BOONE, N.C. — This summer, students and faculty in Appalachian State University’s Goodnight Family Department of Sustainable Development forged a partnership with Blue Ridge Women in Agriculture (BRWIA), a local organization dedicated to strengthening Boone’s food system.
Thanks to an idea from alumna Lindsey Giglio ’16, all excess food harvested at the university’s Blackburn Vannoy Teaching and Research Farm and in the campus gardens was collected and donated to families in need across the High Country.
The partnership is just one of many ways Appalachian engages with the local community.
Giglio, a sustainable development graduate who now works for BRWIA’s Community of Gardens program, approached the department with a proposal to work together. During her time as a student, she worked in the Sustainable Development Civic Garden and Appalachian’s Child Development Center Edible Schoolyard. While at the university, she said she saw a disconnection between the campus gardens and the community.
“I wanted to make sure the food didn’t go to waste,” Giglio said. Department chair Dr. Rick Rheingans calls the partnership a win-win.
“Our department’s goals include supporting sustainable communities and bringing local and organic foods to area organizations and those in need,” Rheingans said. “One of our primary objectives is to address food insecurity in the area and develop creative and unique solutions that involve both students and the community.”
Since produce donations are perishable and refrigerator space is limited, one of Giglio’s primary challenges is managing the volume of donations and coordinating with several local organizations about delivery schedules. This summer’s recipients included:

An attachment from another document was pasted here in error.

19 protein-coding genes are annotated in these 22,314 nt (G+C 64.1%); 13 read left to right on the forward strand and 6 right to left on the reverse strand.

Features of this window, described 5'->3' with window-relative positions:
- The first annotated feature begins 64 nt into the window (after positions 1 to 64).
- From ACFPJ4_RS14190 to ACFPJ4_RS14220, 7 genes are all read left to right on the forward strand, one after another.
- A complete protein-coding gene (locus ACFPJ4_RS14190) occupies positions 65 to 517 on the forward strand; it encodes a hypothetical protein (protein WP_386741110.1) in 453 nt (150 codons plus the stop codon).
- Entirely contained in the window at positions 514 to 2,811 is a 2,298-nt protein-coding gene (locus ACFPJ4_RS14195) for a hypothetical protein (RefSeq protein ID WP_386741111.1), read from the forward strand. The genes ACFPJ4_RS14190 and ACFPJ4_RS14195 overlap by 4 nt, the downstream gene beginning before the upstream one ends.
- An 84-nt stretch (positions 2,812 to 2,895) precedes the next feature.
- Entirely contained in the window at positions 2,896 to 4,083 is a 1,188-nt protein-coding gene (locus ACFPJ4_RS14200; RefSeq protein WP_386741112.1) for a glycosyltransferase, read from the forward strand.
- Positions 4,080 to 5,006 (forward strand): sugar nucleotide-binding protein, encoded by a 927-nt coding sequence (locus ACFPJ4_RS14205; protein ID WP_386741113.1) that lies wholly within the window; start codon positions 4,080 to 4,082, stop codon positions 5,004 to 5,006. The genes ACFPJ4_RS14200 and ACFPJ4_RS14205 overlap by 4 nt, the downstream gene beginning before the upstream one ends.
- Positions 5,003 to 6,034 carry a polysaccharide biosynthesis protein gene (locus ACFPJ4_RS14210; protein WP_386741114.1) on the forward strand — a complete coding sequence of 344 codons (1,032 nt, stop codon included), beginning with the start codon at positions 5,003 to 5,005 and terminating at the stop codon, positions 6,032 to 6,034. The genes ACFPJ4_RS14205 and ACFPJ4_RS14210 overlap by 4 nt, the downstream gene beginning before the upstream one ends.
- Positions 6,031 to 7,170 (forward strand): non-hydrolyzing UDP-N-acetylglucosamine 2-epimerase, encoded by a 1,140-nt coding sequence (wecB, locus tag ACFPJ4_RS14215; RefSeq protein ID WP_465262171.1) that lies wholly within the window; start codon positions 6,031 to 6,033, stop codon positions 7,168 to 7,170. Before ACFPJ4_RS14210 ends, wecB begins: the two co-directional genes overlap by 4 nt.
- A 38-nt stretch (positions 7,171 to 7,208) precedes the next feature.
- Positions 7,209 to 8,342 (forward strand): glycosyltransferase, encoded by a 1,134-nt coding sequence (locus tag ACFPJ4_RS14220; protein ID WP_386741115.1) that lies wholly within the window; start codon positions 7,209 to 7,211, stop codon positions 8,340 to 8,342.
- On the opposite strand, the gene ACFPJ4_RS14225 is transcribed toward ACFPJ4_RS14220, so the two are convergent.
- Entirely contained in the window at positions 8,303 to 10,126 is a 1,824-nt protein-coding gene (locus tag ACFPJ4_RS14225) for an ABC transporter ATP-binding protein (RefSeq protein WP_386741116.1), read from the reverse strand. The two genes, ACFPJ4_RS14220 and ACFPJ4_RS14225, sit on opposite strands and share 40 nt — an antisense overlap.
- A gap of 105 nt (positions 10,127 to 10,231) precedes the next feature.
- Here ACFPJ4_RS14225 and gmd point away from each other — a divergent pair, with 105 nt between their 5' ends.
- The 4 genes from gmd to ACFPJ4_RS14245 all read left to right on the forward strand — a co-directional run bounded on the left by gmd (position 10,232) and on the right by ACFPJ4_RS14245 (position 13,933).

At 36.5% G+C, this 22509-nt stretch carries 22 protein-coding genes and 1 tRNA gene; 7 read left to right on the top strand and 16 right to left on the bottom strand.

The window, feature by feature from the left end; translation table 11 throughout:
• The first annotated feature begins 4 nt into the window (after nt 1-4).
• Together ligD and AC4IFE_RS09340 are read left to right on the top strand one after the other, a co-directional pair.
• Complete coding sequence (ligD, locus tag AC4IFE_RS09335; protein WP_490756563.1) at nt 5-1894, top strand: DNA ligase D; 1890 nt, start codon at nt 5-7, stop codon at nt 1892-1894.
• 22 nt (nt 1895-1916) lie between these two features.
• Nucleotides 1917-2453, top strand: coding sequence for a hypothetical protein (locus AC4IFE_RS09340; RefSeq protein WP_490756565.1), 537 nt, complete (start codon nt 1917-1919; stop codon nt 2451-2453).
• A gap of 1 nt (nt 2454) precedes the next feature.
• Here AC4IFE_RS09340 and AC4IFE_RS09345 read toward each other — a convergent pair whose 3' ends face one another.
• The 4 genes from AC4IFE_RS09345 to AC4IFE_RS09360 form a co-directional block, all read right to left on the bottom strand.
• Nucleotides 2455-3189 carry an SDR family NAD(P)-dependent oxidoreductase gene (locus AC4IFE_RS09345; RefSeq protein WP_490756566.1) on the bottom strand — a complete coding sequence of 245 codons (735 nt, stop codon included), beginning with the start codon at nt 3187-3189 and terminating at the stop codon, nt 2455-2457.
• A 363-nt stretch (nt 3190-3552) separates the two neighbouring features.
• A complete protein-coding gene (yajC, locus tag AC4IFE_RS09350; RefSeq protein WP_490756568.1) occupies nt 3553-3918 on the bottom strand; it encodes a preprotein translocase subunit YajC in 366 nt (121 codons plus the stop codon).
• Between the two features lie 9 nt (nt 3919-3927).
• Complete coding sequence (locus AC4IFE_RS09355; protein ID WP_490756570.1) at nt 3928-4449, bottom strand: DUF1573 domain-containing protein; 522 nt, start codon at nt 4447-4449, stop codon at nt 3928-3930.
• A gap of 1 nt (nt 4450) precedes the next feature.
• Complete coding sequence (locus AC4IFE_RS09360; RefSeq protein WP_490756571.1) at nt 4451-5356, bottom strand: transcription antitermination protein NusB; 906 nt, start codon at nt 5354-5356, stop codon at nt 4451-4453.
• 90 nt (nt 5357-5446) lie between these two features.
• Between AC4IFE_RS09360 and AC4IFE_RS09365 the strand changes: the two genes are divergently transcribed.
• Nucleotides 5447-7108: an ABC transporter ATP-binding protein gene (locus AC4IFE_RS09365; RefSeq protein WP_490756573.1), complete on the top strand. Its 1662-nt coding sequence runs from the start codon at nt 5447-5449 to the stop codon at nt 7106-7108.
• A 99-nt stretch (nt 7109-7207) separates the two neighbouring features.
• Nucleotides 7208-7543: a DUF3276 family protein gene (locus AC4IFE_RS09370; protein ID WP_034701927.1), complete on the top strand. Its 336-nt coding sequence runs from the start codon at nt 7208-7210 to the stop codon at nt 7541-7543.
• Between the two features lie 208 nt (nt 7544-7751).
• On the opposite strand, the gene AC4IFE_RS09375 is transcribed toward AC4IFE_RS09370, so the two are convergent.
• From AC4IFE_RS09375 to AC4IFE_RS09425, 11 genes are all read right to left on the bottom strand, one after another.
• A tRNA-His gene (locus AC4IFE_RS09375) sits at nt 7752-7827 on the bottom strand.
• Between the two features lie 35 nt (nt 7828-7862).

- F.A.R.M. Cafe
- Western Watauga Outreach
- Hunger and Health Coalition
- Louis E. Harrill Senior Center
- Deerfield United Methodist Church
- Appalachian’s Food Pantry and Free Store in the Office of Sustainability
To date, the farm and gardens have produced almost 300 pounds of donated produce, including fresh lettuce, broccoli, peppers, kale, squash and more.
Appalachian State University’s Goodnight Family Department of Sustainable Development has forged a partnership with Blue Ridge Women in Agriculture (BRWIA) to donate excess food harvested at the university’s Blackburn Vannoy Teaching and Research Farm and campus gardens to families in need.
As she continues her role with BRWIA’s Community of Gardens program, Giglio said her goal is to grow the volunteer base among the community and include more students by connecting with clubs on campus. She encourages everyone with a passion for solving local food insecurity to get involved.
“It’s so rewarding to see the recipients’ faces when we arrive with the donations,” she said.
“They are always surprised to get fresh food. I love seeing that all the food coming in has somewhere to go.”
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About the Goodnight Family Department of Sustainable Development
One of seven departments housed in the College of Fine and Applied Arts, the Goodnight Family Department of Sustainable Development at Appalachian State University prepares students to thoughtfully analyze human development while focusing on the applied practice of pursuing transformative, community-driven development and social change. It offers a Bachelor of Science degree in sustainable development with concentrations in agroecology and sustainable agriculture; community, regional and global development; and environmental studies; as well as a Bachelor of Arts and minor in sustainable development. Learn more at https://sd.appstate.edu.
About Appalachian State University
As the premier public undergraduate institution in the state of North Carolina, Appalachian State University prepares students to lead purposeful lives as global citizens who understand and engage their responsibilities in creating a sustainable future for all. The Appalachian Experience promotes a spirit of inclusion that brings people together in inspiring ways to acquire and create knowledge, to grow holistically, to act with passion and determination, and to embrace diversity and difference. Located in the Blue Ridge Mountains, Appalachian is one of 17 campuses in the University of North Carolina System. Appalachian enrolls more than 20,000 students, has a low student-to-faculty ratio and offers more than 150 undergraduate and graduate majors.